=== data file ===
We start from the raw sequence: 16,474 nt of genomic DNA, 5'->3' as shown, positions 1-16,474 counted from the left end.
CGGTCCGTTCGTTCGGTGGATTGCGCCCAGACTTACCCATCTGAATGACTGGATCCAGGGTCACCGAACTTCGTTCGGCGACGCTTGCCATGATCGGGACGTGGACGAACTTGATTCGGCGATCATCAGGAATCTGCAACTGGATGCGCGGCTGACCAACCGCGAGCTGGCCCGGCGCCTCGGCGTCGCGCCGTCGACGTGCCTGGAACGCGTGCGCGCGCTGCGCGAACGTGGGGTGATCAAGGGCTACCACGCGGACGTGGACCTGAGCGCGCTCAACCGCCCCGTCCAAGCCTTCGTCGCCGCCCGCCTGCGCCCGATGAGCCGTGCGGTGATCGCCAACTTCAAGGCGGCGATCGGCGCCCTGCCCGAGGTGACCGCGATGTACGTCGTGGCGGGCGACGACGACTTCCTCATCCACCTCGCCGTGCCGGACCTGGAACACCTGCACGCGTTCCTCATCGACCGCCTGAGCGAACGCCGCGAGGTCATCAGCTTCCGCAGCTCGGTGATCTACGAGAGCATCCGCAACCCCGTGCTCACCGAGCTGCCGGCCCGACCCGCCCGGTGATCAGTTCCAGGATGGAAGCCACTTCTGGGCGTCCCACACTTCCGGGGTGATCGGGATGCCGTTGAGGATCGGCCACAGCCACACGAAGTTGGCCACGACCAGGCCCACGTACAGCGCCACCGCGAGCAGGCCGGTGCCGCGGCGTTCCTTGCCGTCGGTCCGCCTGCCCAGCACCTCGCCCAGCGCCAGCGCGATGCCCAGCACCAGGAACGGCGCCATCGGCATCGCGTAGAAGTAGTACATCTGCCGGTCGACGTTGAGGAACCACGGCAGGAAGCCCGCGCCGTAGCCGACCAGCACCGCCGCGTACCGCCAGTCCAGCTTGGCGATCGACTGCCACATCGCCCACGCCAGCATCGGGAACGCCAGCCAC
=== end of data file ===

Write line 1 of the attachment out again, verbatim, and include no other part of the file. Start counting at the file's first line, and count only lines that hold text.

We start from the raw sequence: 16,474 nt of genomic DNA, 5'->3' as shown, positions 1-16,474 counted from the left end.